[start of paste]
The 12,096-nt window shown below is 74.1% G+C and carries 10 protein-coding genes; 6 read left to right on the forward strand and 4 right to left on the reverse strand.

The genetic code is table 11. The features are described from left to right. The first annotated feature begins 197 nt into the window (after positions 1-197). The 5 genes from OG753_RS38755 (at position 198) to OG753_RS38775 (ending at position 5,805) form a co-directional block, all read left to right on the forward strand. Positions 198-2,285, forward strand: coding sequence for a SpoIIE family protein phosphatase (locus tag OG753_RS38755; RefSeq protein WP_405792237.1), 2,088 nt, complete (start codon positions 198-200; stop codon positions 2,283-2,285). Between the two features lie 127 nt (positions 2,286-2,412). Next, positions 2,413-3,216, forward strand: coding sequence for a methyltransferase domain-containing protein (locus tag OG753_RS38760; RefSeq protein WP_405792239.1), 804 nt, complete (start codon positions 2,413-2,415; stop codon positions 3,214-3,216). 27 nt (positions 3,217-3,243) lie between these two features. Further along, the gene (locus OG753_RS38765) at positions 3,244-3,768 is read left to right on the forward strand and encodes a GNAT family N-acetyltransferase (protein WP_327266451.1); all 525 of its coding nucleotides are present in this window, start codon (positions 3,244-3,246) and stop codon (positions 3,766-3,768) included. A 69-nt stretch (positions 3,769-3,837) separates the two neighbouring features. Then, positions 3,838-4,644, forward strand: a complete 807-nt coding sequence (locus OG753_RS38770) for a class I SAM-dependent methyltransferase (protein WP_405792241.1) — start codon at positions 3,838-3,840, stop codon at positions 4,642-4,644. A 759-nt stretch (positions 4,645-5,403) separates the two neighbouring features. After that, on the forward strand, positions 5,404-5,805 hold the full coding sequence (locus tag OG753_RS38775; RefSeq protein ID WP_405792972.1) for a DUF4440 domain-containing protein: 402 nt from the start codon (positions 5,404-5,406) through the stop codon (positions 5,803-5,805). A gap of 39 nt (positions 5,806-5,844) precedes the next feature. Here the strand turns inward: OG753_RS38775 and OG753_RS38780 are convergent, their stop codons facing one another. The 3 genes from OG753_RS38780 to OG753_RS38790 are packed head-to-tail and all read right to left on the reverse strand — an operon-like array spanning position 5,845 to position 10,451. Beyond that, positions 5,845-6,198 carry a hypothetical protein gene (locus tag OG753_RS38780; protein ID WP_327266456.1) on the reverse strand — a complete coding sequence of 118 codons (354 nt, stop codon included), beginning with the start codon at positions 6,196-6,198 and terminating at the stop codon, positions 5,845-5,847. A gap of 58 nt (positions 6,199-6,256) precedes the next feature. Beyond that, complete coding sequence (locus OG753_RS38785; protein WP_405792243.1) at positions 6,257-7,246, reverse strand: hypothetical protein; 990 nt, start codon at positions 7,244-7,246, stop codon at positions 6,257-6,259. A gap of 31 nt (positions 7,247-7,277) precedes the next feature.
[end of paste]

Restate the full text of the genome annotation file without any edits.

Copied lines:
The 12,096-nt window shown below is 74.1% G+C and carries 10 protein-coding genes; 6 read left to right on the forward strand and 4 right to left on the reverse strand.

The genetic code is table 11. The features are described from left to right. The first annotated feature begins 197 nt into the window (after positions 1-197). The 5 genes from OG753_RS38755 (at position 198) to OG753_RS38775 (ending at position 5,805) form a co-directional block, all read left to right on the forward strand. Positions 198-2,285, forward strand: coding sequence for a SpoIIE family protein phosphatase (locus tag OG753_RS38755; RefSeq protein WP_405792237.1), 2,088 nt, complete (start codon positions 198-200; stop codon positions 2,283-2,285). Between the two features lie 127 nt (positions 2,286-2,412). Next, positions 2,413-3,216, forward strand: coding sequence for a methyltransferase domain-containing protein (locus tag OG753_RS38760; RefSeq protein WP_405792239.1), 804 nt, complete (start codon positions 2,413-2,415; stop codon positions 3,214-3,216). 27 nt (positions 3,217-3,243) lie between these two features. Further along, the gene (locus OG753_RS38765) at positions 3,244-3,768 is read left to right on the forward strand and encodes a GNAT family N-acetyltransferase (protein WP_327266451.1); all 525 of its coding nucleotides are present in this window, start codon (positions 3,244-3,246) and stop codon (positions 3,766-3,768) included. A 69-nt stretch (positions 3,769-3,837) separates the two neighbouring features. Then, positions 3,838-4,644, forward strand: a complete 807-nt coding sequence (locus OG753_RS38770) for a class I SAM-dependent methyltransferase (protein WP_405792241.1) — start codon at positions 3,838-3,840, stop codon at positions 4,642-4,644. A 759-nt stretch (positions 4,645-5,403) separates the two neighbouring features. After that, on the forward strand, positions 5,404-5,805 hold the full coding sequence (locus tag OG753_RS38775; RefSeq protein ID WP_405792972.1) for a DUF4440 domain-containing protein: 402 nt from the start codon (positions 5,404-5,406) through the stop codon (positions 5,803-5,805). A gap of 39 nt (positions 5,806-5,844) precedes the next feature. Here the strand turns inward: OG753_RS38775 and OG753_RS38780 are convergent, their stop codons facing one another. The 3 genes from OG753_RS38780 to OG753_RS38790 are packed head-to-tail and all read right to left on the reverse strand — an operon-like array spanning position 5,845 to position 10,451. Beyond that, positions 5,845-6,198 carry a hypothetical protein gene (locus tag OG753_RS38780; protein ID WP_327266456.1) on the reverse strand — a complete coding sequence of 118 codons (354 nt, stop codon included), beginning with the start codon at positions 6,196-6,198 and terminating at the stop codon, positions 5,845-5,847. A gap of 58 nt (positions 6,199-6,256) precedes the next feature. Beyond that, complete coding sequence (locus OG753_RS38785; protein WP_405792243.1) at positions 6,257-7,246, reverse strand: hypothetical protein; 990 nt, start codon at positions 7,244-7,246, stop codon at positions 6,257-6,259. A gap of 31 nt (positions 7,247-7,277) precedes the next feature.